Category: SMS/Text Message

Spam Text Messages

Here are options for dealing with spam received via text message:

Forward the Message to SPAM

When you get a spam text, forward it to 7726 (SPAM). This helps your carrier know about what spam is spreading where, and they’ll study the trends to prevent more spam from reaching you.

To forward a message on Apple devices, consider the section at this page titled “Forward older text messages.”

For Android devices, try these steps to forward a message any spam text to 7726.

Block the Sender

Most phones allow you to block a specific number from sending you texts. So when that annoying spam message arrives, block the sender’s number.

Here are the steps to block a text sender on iOS. On Android, try these steps or maybe these will help.

Note: If a spammer is spoofing your number, so that the text looks like it is coming from you, don’t block it. Just forward it to SPAM as described above, and contact your provider if it keeps happening.

Contact Your Provider

Each cellular provider offers different free tools for blocking unwanted calls and texts. If you are receiving a high level of spam messages, reach out to them. Ask them to review your account and phone settings, to be sure that all possible features are enabled, to block the maximum amount.

Report Spam to the Government

You are welcome to report unwanted communication (calls OR texts) to the FCC and the FTC. The DoNotCall Registry also wants your reports of spam.


Caveats

When acting on a spam text (to block it), take care to not tap on any attached files or links.

Do not reply to any spam text with any complaints or commentary. Do not try to unsubscribe, as this may create more spam for you!

Text to 911

In case of an emergency, many parts of the USA support Text to 911. This technology allows you to contact 911 for help via text message (SMS).

The FCC reminds everyone that you should place a voice call to 911 whenever possible.

Much of the Shenandoah Valley[1]Warren County, VA has assured me they support this tech, even though they are not on the FCC list is covered, as shown on the FCC’s Public Safety list. Please feel free to verify other American cities and counties using that list. Or, reach out to your local police department or county offices to ask.

For more details, read up at the main FCC page for this technology.

References

References
1 Warren County, VA has assured me they support this tech, even though they are not on the FCC list

Gift Card Scams

If a stranger asks you to pay using a Gift Card, I need your next thought to be SCAM! Program yourself to mistrust anyone asking you to go buy a gift card. Gift cards are just like cash and should only be used as gifts, with people you know, love and trust.

  • If someone on the phone says they’ll fix your computer and you can pay them using a Walmart Gift Card, s/he is a scammer.
  • If someone on Facebook asks you to buy them Google Play Gift Cards so you can participate in a Bitcoin-Generating investment operation, that is also a scam.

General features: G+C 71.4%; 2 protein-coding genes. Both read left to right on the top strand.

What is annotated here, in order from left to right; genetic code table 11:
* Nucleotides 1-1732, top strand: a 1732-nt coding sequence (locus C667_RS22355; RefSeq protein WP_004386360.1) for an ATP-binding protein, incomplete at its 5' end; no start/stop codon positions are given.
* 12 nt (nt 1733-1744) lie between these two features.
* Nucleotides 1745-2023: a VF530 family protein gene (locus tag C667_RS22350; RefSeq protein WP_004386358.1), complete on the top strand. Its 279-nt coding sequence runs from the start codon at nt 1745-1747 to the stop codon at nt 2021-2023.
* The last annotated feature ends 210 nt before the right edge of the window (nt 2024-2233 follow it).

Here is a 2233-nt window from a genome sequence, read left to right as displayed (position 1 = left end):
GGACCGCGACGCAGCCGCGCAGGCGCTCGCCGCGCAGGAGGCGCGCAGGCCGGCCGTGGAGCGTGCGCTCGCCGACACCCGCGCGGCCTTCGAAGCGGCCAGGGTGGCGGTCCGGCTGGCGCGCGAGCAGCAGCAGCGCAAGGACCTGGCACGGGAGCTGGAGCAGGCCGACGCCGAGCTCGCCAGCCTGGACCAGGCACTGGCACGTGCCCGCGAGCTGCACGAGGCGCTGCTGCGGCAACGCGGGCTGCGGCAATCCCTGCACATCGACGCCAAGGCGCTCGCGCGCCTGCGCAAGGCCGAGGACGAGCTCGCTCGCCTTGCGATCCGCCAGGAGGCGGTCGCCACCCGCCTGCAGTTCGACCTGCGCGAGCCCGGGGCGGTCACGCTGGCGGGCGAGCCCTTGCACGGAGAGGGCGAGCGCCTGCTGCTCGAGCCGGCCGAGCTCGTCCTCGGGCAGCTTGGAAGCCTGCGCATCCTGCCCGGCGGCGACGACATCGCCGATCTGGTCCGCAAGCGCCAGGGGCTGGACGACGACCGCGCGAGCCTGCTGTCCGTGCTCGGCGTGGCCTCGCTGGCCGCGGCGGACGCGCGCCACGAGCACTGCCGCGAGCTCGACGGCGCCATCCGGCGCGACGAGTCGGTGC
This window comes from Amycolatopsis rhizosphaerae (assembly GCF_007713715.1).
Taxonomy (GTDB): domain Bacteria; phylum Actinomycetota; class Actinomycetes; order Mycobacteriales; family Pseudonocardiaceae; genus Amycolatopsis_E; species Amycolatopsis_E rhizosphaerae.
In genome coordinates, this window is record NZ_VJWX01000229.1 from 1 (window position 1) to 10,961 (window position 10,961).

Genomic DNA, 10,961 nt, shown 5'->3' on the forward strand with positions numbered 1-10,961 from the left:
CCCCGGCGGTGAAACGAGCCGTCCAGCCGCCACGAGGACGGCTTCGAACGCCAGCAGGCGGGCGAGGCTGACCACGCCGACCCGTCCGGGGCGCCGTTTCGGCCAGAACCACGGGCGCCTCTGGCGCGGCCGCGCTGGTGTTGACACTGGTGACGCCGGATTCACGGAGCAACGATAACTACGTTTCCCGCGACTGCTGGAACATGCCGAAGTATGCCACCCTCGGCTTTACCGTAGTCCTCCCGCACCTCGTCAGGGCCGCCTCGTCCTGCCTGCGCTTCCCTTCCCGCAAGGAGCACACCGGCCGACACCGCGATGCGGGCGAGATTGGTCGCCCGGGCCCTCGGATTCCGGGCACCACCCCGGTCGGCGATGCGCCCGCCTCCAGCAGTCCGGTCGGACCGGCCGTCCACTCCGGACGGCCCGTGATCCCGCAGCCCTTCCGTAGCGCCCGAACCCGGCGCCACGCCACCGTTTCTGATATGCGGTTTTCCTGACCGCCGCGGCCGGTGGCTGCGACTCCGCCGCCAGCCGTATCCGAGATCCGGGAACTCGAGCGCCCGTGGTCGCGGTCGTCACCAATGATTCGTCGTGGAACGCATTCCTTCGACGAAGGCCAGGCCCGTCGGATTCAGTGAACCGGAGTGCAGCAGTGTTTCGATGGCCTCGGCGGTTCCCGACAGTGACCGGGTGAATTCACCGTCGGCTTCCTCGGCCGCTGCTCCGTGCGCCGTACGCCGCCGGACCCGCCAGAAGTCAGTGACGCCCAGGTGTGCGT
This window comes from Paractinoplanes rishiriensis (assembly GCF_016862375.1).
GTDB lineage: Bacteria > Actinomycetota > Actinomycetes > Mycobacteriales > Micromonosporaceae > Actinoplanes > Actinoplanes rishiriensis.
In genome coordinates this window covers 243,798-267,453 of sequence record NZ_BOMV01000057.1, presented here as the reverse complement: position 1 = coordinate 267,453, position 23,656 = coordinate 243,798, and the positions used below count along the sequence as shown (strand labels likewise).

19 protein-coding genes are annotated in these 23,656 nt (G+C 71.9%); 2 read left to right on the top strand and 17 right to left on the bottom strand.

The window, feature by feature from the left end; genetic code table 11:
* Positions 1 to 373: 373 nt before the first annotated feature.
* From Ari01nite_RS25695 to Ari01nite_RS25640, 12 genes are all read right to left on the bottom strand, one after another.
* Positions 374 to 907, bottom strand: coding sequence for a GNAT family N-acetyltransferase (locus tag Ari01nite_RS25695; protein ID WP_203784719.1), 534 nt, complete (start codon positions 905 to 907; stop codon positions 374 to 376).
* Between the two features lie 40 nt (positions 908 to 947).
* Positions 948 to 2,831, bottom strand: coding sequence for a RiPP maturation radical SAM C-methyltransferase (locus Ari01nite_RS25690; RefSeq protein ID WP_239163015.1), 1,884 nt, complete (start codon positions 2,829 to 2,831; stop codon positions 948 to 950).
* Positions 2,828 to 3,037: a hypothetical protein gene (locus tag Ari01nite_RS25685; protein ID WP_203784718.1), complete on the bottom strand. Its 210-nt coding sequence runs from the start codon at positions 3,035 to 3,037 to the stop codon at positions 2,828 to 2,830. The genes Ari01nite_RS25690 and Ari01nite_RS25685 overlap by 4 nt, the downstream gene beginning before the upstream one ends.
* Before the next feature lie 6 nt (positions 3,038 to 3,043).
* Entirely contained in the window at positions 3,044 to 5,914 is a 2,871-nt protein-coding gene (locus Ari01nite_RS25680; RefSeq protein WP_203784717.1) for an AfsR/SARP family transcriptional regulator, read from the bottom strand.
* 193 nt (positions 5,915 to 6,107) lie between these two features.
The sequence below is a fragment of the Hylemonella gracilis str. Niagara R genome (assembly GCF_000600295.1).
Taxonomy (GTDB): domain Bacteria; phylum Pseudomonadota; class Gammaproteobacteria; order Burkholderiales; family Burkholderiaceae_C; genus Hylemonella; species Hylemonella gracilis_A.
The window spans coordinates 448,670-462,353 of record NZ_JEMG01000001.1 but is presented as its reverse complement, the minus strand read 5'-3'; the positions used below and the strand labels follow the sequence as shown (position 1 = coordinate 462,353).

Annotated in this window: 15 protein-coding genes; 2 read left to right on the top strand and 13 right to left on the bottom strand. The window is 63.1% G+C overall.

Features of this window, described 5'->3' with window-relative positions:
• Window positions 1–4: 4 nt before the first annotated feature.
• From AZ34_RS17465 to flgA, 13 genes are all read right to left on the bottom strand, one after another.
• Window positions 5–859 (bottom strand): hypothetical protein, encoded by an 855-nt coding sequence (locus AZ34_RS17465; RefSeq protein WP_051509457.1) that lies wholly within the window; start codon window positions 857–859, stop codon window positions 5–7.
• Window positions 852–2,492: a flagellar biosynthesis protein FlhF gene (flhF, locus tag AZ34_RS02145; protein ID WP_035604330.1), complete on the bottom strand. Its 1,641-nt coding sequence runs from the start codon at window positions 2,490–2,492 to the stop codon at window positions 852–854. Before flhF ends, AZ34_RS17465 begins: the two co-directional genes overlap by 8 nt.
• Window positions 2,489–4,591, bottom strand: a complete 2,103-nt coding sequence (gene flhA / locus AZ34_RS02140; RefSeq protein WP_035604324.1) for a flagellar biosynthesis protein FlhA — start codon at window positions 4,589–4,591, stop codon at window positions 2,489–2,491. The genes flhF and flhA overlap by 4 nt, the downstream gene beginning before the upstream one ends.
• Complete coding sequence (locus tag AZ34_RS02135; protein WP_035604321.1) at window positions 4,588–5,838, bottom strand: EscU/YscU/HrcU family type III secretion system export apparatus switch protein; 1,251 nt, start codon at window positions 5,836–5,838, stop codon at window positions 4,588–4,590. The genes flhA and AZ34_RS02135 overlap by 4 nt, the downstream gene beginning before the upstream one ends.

• If the IRS contacts you regarding tax arrears, and says you can avoid jailtime by buying them several Amazon Gift Cards, the whole thing is one big lie and scam!

And so on. Gift cards are sought after by scammers because the funds on those are largely untraceable and unrecoverable. Those guys know that scammy credit card charges can be disputed and removed, fairly quickly. But if they can get the number from a gift card, they will instantly syphon off that money, with no chance of reversal.

So please: Let the mere mention of a gift card be a red flag to you that you have encountered a scam. Legitimate companies will never run you to the store to buy such things. If you encounter a gift card scam, disconnect the call or delete the messages and move on!

Informed Delivery by USPS

The 2001 Anthrax Attacks led the USPS to begin scanning and tracking our postal mail. All USPS mail is photographed and/or scanned as it passes through sorting machines and sent on its way. This mass surveillance program is called Mail Isolation Control and Tracking, or MICT for short.

Eventually (in 2017), the USPS decided to share this bevy of information with its customers, in the form of a program called Informed Delivery. If you sign up for Informed Delivery, you can get a preview of your mail that will arrive later that day. This service is free to all eligible addresses, and you can sign up at this site. Typically, you will receive an email each morning, showing an image of all mail arriving that day, but they also appear to offer a text notification option, too!

I can see so many uses for this tool. If you have a problem with missing mail, it might give extra information about where it is getting lost. If you aren’t at your residence every day, it can give you a heads-up when something important has arrived. It might also help you intercept a birthday present that’s arriving for your spouse. And so on.

It even works for some PO Boxes, but you must try to sign up at their website to find out if your address is currently eligible.

© 2022 BlueScreen Computer

Theme by Anders NorenUp ↑